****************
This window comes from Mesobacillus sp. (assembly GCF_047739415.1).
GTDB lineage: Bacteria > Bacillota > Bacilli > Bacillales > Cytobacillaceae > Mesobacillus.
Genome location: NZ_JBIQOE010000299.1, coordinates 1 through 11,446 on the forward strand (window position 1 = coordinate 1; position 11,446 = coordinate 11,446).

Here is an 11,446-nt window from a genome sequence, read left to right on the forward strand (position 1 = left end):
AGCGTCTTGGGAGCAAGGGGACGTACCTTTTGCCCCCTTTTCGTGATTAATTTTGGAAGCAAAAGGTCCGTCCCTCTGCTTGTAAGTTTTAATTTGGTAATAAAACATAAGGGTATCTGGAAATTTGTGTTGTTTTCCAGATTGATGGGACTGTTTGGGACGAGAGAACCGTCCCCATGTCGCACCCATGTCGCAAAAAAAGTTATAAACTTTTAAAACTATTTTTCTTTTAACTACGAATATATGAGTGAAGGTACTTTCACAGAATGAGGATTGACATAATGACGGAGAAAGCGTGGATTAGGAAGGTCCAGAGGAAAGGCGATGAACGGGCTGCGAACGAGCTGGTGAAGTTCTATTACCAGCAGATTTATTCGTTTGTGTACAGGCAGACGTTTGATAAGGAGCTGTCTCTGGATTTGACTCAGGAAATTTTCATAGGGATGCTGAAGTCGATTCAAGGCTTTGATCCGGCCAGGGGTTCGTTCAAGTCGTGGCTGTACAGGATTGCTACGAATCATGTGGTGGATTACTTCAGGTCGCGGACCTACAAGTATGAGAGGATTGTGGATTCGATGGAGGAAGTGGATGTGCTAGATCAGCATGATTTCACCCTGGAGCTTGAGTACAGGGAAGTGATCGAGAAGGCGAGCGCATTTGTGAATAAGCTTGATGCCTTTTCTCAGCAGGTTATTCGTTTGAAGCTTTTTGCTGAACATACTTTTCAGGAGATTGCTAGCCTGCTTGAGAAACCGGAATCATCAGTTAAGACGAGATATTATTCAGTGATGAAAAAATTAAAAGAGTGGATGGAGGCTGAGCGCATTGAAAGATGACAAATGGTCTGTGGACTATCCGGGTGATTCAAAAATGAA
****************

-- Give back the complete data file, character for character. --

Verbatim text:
This window comes from Mesobacillus sp. (assembly GCF_047739415.1).
GTDB lineage: Bacteria > Bacillota > Bacilli > Bacillales > Cytobacillaceae > Mesobacillus.
Genome location: NZ_JBIQOE010000299.1, coordinates 1 through 11,446 on the forward strand (window position 1 = coordinate 1; position 11,446 = coordinate 11,446).

Here is an 11,446-nt window from a genome sequence, read left to right on the forward strand (position 1 = left end):
AGCGTCTTGGGAGCAAGGGGACGTACCTTTTGCCCCCTTTTCGTGATTAATTTTGGAAGCAAAAGGTCCGTCCCTCTGCTTGTAAGTTTTAATTTGGTAATAAAACATAAGGGTATCTGGAAATTTGTGTTGTTTTCCAGATTGATGGGACTGTTTGGGACGAGAGAACCGTCCCCATGTCGCACCCATGTCGCAAAAAAAGTTATAAACTTTTAAAACTATTTTTCTTTTAACTACGAATATATGAGTGAAGGTACTTTCACAGAATGAGGATTGACATAATGACGGAGAAAGCGTGGATTAGGAAGGTCCAGAGGAAAGGCGATGAACGGGCTGCGAACGAGCTGGTGAAGTTCTATTACCAGCAGATTTATTCGTTTGTGTACAGGCAGACGTTTGATAAGGAGCTGTCTCTGGATTTGACTCAGGAAATTTTCATAGGGATGCTGAAGTCGATTCAAGGCTTTGATCCGGCCAGGGGTTCGTTCAAGTCGTGGCTGTACAGGATTGCTACGAATCATGTGGTGGATTACTTCAGGTCGCGGACCTACAAGTATGAGAGGATTGTGGATTCGATGGAGGAAGTGGATGTGCTAGATCAGCATGATTTCACCCTGGAGCTTGAGTACAGGGAAGTGATCGAGAAGGCGAGCGCATTTGTGAATAAGCTTGATGCCTTTTCTCAGCAGGTTATTCGTTTGAAGCTTTTTGCTGAACATACTTTTCAGGAGATTGCTAGCCTGCTTGAGAAACCGGAATCATCAGTTAAGACGAGATATTATTCAGTGATGAAAAAATTAAAAGAGTGGATGGAGGCTGAGCGCATTGAAAGATGACAAATGGTCTGTGGACTATCCGGGTGATTCAAAAATGAA